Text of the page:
19. 19. Values underpin all we do Values form the foundation of a business’ management style. Values provide the justification of behaviour and, therefore, exert significant influence on  marketing decisions. An example is provided by BT Group - defining its values: BT's activities are underpinned by a set of values that all BT people are asked to  respect: ◦ We put customers first ◦ We are professional ◦ We respect each other ◦ We work as one team ◦ We are committed to continuous improvement. These are supported by our vision of a communications-rich world - a world in which  everyone can benefit from the power of communication skills and technology. A society in which individuals, organisations and communities have unlimited access to  one another and to a world of knowledge, via a multiplicity of communications technologies including voice, data, mobile, internet - regardless of nationality, culture, class or education. Our job is to facilitate effective communication, irrespective of geography, distance, time  or complexity. Source: BT Group plc website
  20. 20. Has the Company got a strong Clear Mission? The Business Mission  is important to our PURPOSE – why sales & marketing the business exists planning It provides an outline of  how the marketing plan should seek to fulfil the mission STRATEGY & VALUES & SCOPE – what CULTURE – what It provides a means of  business are we in management evaluating and screening and how? believes in the marketing plan; are marketing decisions consistent with the mission? STANDARDS & It provides an incentive to  BEHAVIOUR – the rules that guide implement the marketing how we operate plan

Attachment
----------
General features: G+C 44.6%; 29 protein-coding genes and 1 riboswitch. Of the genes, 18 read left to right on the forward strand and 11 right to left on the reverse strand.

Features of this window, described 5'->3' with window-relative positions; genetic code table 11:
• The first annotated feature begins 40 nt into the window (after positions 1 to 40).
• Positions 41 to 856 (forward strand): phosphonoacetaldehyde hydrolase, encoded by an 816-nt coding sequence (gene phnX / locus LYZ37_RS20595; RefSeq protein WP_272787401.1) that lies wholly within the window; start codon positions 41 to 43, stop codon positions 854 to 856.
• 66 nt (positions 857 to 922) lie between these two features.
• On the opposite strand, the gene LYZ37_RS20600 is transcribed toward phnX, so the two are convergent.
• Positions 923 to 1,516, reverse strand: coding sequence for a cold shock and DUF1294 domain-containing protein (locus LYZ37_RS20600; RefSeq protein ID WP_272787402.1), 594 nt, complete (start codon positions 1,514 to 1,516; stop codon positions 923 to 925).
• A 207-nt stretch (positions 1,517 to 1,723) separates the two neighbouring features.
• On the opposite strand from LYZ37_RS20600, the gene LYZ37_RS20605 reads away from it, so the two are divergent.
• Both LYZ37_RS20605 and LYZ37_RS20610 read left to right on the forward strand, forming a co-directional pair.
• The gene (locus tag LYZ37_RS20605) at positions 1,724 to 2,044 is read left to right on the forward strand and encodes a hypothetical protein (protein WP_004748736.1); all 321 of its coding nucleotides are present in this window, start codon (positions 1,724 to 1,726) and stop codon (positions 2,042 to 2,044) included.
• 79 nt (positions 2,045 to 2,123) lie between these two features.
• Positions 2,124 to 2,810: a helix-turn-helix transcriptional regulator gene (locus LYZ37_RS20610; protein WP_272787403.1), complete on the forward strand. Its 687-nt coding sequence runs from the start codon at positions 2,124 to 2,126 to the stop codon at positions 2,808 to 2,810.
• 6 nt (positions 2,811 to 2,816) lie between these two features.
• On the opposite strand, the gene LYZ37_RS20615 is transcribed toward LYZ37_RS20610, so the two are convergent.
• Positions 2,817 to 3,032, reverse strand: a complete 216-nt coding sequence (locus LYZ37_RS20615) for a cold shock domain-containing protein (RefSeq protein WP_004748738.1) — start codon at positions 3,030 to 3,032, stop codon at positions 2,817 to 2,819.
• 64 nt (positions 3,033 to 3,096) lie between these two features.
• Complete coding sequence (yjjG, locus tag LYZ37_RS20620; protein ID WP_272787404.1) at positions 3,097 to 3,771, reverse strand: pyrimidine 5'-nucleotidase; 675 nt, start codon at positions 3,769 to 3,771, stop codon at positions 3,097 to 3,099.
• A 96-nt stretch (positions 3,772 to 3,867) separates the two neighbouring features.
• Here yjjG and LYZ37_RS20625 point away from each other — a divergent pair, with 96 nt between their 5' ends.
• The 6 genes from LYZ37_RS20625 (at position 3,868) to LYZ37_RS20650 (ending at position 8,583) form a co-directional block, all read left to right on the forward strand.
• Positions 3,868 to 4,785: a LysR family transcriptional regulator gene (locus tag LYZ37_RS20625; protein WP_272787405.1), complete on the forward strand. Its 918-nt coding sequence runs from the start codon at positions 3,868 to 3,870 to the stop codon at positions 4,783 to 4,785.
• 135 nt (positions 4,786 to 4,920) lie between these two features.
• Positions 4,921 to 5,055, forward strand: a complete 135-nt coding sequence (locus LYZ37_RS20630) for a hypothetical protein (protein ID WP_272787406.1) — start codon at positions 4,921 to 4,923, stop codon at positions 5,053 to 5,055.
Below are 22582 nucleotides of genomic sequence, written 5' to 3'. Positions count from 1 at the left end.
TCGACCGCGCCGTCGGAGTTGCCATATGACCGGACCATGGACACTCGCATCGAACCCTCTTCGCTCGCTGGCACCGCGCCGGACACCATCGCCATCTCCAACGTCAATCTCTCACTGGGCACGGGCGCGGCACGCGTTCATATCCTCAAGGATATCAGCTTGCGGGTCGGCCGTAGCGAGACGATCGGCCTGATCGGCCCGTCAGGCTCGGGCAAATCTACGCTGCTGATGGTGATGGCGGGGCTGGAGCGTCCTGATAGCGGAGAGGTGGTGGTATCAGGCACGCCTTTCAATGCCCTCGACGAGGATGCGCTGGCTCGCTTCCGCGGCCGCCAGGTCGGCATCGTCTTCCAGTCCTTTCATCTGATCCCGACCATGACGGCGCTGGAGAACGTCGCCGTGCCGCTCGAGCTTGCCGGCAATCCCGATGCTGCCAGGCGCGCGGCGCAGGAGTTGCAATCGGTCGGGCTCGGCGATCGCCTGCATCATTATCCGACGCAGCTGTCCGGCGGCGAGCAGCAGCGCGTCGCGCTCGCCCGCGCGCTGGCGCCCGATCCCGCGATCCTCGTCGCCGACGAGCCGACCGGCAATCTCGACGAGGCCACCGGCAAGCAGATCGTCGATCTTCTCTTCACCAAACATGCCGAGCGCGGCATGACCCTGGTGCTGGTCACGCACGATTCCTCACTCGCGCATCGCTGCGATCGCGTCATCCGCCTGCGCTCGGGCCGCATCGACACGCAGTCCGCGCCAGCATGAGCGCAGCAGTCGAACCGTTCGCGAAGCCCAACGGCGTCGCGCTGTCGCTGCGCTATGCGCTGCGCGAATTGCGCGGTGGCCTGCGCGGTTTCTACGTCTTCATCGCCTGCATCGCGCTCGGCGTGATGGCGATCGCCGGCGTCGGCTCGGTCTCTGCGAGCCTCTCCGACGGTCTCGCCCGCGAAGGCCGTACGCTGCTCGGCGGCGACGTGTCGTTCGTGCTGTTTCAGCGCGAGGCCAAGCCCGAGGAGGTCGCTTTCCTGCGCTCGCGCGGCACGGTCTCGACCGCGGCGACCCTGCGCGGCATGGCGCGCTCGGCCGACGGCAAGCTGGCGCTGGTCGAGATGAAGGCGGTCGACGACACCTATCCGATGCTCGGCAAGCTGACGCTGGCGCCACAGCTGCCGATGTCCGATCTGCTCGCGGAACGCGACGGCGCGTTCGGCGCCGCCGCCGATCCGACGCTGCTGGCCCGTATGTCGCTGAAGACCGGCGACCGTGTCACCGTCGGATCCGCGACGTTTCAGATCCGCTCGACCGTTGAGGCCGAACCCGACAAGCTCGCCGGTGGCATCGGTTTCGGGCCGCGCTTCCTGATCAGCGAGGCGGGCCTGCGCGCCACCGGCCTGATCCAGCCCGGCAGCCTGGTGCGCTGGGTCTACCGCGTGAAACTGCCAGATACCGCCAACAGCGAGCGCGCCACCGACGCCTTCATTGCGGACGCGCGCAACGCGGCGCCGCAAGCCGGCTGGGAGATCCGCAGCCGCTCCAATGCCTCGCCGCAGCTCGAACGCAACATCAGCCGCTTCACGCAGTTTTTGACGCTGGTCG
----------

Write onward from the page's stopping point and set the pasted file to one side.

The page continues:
21. 21. quot;Strategy is the direction and scope of an organisation over the long-term: which achieves advantage for the organisation through its configuration of resources within a challenging environment, to meet the needs of markets and to fulfil stakeholder expectationsquot;.
  22. 22. Strategic Audit - ensuring that the Company resources and competencies are understood and evaluated Resource Audit Value Chain Analysis Core Competence Analysis Performance Analysis Portfolio Analysis SWOT / PEST Analysis